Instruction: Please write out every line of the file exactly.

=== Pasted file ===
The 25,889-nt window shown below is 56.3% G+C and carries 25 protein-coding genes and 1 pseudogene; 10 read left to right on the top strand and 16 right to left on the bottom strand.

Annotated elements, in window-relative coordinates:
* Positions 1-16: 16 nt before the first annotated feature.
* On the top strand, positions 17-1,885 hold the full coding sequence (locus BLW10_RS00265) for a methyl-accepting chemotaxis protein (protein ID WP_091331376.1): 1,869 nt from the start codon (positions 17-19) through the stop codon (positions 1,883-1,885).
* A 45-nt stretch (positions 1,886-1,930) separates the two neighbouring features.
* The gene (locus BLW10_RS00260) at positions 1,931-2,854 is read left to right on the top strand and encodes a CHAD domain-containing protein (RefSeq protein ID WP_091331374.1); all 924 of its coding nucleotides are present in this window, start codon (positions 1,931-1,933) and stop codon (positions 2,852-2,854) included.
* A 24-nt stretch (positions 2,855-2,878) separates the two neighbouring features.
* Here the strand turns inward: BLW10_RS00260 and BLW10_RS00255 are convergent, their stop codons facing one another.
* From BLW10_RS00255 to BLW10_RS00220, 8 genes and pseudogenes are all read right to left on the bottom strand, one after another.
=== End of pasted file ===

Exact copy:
The 25,889-nt window shown below is 56.3% G+C and carries 25 protein-coding genes and 1 pseudogene; 10 read left to right on the top strand and 16 right to left on the bottom strand.

Annotated elements, in window-relative coordinates:
* Positions 1-16: 16 nt before the first annotated feature.
* On the top strand, positions 17-1,885 hold the full coding sequence (locus BLW10_RS00265) for a methyl-accepting chemotaxis protein (protein ID WP_091331376.1): 1,869 nt from the start codon (positions 17-19) through the stop codon (positions 1,883-1,885).
* A 45-nt stretch (positions 1,886-1,930) separates the two neighbouring features.
* The gene (locus BLW10_RS00260) at positions 1,931-2,854 is read left to right on the top strand and encodes a CHAD domain-containing protein (RefSeq protein ID WP_091331374.1); all 924 of its coding nucleotides are present in this window, start codon (positions 1,931-1,933) and stop codon (positions 2,852-2,854) included.
* A 24-nt stretch (positions 2,855-2,878) separates the two neighbouring features.
* Here the strand turns inward: BLW10_RS00260 and BLW10_RS00255 are convergent, their stop codons facing one another.
* From BLW10_RS00255 to BLW10_RS00220, 8 genes and pseudogenes are all read right to left on the bottom strand, one after another.